Chemistry is key to achieving the Good Health and Well-Being goal. Medical breakthroughs and technologies made possible through advances in chemistry provide a deeper understanding of how human health is impacted by disease and hazardous chemicals in our food, water and the environment. Chemistry plays a critical role in medical diagnosis and drug development, enabling people to live longer and healthier lives. Chemistry also offers new solutions for reducing pollution and its impacts on human health. The application of green and sustainable chemistry can help eliminate or reduce hazardous chemical pollution.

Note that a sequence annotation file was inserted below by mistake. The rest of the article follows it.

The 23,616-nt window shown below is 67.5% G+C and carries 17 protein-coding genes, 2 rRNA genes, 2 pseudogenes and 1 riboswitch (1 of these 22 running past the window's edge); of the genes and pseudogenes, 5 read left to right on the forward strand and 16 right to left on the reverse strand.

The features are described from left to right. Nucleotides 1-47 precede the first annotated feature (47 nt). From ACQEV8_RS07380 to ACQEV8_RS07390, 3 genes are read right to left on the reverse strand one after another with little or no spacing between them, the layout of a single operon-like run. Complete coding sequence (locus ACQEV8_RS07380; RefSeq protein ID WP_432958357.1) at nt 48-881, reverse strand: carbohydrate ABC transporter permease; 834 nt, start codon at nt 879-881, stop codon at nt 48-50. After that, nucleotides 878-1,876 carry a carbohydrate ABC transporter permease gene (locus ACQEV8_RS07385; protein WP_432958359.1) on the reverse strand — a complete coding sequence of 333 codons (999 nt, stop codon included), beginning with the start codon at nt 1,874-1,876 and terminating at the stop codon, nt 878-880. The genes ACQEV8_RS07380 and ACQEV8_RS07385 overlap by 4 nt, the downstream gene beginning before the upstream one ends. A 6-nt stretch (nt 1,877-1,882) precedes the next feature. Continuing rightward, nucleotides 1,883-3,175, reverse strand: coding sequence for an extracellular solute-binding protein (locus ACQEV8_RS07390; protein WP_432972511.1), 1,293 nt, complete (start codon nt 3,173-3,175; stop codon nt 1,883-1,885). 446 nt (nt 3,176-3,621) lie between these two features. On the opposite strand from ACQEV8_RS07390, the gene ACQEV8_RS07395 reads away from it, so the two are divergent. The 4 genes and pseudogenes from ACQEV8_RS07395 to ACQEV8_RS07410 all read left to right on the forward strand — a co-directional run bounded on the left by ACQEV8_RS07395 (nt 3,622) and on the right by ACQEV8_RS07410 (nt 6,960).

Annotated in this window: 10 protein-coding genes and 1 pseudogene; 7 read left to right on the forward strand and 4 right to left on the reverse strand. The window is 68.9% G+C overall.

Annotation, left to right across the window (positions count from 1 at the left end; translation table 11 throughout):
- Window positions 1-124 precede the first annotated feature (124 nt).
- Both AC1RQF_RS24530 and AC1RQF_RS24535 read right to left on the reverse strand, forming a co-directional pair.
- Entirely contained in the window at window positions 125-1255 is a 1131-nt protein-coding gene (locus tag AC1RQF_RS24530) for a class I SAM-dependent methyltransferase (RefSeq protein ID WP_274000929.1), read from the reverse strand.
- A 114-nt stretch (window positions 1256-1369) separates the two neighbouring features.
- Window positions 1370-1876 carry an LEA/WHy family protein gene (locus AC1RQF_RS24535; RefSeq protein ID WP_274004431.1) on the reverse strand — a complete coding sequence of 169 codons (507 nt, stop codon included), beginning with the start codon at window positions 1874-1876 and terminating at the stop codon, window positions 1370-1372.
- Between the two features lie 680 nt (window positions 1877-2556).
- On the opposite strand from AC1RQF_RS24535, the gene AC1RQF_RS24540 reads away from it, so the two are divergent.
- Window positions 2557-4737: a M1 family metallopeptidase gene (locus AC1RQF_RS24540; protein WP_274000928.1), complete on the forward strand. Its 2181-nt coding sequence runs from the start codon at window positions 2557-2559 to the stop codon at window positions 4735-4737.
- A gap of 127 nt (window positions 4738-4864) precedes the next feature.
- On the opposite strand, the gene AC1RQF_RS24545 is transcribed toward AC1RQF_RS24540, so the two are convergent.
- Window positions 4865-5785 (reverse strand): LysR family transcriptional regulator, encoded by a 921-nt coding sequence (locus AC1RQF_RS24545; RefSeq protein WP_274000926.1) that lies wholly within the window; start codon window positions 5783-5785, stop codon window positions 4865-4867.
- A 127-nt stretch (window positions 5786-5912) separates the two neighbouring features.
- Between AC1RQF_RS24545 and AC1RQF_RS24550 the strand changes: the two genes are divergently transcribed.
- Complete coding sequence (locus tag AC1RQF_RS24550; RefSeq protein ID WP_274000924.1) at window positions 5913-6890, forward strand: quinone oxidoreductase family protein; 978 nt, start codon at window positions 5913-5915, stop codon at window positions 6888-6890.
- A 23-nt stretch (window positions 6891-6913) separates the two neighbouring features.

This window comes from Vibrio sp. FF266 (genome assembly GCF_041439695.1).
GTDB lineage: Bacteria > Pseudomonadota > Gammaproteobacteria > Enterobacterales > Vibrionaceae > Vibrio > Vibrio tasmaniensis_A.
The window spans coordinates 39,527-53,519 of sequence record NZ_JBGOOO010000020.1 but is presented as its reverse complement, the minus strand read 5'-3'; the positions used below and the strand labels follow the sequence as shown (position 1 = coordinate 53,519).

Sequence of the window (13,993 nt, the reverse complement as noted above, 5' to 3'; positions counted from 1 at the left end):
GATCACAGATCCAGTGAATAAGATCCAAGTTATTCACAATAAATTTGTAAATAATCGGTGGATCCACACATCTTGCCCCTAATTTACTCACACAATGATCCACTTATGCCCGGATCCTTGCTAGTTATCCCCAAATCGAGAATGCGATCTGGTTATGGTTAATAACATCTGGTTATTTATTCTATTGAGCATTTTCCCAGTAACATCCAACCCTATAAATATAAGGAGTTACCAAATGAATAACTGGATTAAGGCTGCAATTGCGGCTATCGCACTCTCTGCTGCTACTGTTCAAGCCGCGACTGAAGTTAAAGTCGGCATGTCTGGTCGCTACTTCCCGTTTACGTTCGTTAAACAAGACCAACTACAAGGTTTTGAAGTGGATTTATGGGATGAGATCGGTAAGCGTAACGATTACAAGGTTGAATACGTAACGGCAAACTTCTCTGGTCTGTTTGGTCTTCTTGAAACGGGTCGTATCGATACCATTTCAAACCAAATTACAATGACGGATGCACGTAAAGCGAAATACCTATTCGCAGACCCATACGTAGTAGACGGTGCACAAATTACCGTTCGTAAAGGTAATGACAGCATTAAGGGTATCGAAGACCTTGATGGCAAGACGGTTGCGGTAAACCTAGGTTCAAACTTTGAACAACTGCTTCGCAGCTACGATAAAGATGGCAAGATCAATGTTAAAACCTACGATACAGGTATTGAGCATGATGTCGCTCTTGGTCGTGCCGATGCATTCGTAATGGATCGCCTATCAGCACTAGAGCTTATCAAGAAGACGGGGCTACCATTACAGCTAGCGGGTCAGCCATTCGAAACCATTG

Sustainable Development Goal 6: Clean Water & Sanitation
Chemists will help society meet the clean water and sanitation goal in several ways. New methods of water purification and lower cost desalination processes will contribute to achieving universal access to safe and affordable drinking water. Water quality will improve through the deployment of greener technologies and pollution prevention strategies. Research is also needed to find new low-energy, high-efficiency separation methods for removal of metals and micropollutants. The chemical industry can work toward manufacturing practices that minimize water usage and waste management practices that avoid pollution; international partnerships will be crucial to ensure that new technologies and water management strategies will benefit the entire planet.
Sustainable Development Goal 7: Affordable & Clean Energy